Tuesday, December 2, 2008

Understanding The Basics of Wisconsin Lemon Law

Knowing the lemon laws is not enough. In USA, lemon laws take numerous forms across states. In fact, when you are plagued by a problematic vehicle it is always the best policy to hire the help of a lemon lawyer who specializes in the particular lemon laws of your state.

The Wisconsin Lemon Law came into effect from November 3, 1983 and is applicable to new vehicles (car, truck, motorcycle or motor home, to be precise), rented vehicles and all used vehicles that have been bought within the warranty period.

A quick glance at the major points of the Wisconsin Lemon Law throws up the following. In the first place, a vehicle is classified as "lemon" in Wisconsin if

- It has been bought or rented in Wisconsin,
- It is showing signs of strain within the first year of purchase
- It is showing signs of breaking down before the guarantee period has terminated,
- Within the first year of purchase or within the warranty period, four tries by the manufacturer has failed to fix its problems,
- It was non-functional for 30 days (need not be consecutive) during the first year of acquisition or within the warranty period.

An interesting facet of the Wisconsin Lemon Law is that it makes a difference between minor and major malfunctions. You are eligible to apply for compensation or refund or replacement claim under the lemon law only if your vehicle has a serious, that is a major malfunction. So it's no use crying foul if your car has a broken headlight or something equally inconsequential.

And speaking of the major and minor malfunctions, it is always worth knowing the nonconformities of the Wisconsin Lemon Law. They are:

- Conditions that do not affect the use, worth or safety of the vehicle,
- Items not covered by the manufacturer's warranty,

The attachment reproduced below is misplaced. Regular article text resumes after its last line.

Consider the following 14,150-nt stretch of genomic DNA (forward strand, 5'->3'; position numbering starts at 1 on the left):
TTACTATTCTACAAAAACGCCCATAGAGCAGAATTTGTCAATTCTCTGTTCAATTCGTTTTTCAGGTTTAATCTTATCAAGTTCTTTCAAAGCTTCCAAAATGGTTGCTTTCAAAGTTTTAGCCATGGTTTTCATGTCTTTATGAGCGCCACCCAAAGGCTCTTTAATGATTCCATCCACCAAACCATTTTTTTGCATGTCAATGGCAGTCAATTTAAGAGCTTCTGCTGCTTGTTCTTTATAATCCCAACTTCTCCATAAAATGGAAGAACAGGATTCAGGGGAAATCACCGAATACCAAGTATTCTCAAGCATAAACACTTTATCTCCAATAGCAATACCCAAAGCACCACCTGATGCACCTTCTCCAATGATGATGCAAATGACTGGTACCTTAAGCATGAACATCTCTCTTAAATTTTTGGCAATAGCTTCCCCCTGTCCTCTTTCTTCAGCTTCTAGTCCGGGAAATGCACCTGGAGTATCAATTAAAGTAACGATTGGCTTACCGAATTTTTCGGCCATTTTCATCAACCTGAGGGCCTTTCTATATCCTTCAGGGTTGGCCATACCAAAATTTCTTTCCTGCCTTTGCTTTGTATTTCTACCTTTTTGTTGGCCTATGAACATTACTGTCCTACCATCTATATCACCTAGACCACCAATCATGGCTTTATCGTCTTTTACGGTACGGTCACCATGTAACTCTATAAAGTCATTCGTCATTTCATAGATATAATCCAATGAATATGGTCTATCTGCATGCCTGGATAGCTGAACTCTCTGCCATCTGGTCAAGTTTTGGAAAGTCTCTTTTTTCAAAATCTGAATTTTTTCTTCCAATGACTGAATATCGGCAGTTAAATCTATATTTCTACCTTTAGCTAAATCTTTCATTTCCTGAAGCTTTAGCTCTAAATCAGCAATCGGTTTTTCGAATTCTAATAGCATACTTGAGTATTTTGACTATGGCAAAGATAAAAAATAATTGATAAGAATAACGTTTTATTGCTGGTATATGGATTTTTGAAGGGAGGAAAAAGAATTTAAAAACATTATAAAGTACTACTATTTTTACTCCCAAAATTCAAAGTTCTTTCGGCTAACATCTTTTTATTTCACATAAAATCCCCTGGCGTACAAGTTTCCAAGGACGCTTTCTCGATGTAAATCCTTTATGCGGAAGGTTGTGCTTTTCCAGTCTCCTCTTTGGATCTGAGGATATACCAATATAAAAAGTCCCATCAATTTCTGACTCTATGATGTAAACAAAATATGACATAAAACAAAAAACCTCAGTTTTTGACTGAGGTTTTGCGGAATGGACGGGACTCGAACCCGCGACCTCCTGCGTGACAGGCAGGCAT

- Situations like poor acceleration of a vehicle with a small vehicle or when heavy steering has been employed on a vehicle without power steering,
- Conditions arising out of incorrect maneuver, misuse, neglect or unauthorized alterations to the setup.

Usually claimants have one or more sore points about lemon laws, but even the most stern claimants cannot help but praise the Wisconsin Lemon Law, which sets no deadline to file your lawsuit; instead the court will decide whether your case is too old to take up.

Under the Wisconsin Lemon Law, you are entitled to a quite a handsome compensation package. It may consist a reimbursement of the vehicle's purchase price plus collateral costs (less a reasonable allowance for use) or a similar new vehicle plus the collateral costs. These collateral costs include repair outlay on the nonconformity and alternative conveyance expenses.

If the manufacturer, who has apparently not taken your claims seriously, doesn't respond to your relief appeal within 30 days and you win at the court, you can pocket double damages, cost of the lawsuit and a lion's share of the lawyer's fees, plus any relief that the court thinks you are entitled to.

With the Wisconsin Lemon Law there are not many chances of your money going down the drains if you are found ineligible to compete for the lemon law. Your problematical vehicle, if it qualifies, can always find refuge by filing for a claim for misrepresentation, breach of warranty or breach of contract, among a host of others.

The Wisconsin Lemon Law is very considerate towards the plight of the one with the defective vehicle and especially shields from the cunning offers of the crafty vehicle manufacturers. Thus, if the manufacturer hands you a lengthy and pricey damage deduction list when you go to him for a refund or compensation, you can gleefully quote the Wisconsin Lemon Law. According to law, you are not liable to pay for normal wear and tear, such as minor dents, scratches, pitted glass, grubby carpets or slight stains.

Under the Wisconsin Lemon Law, justice is never denied nor delayed.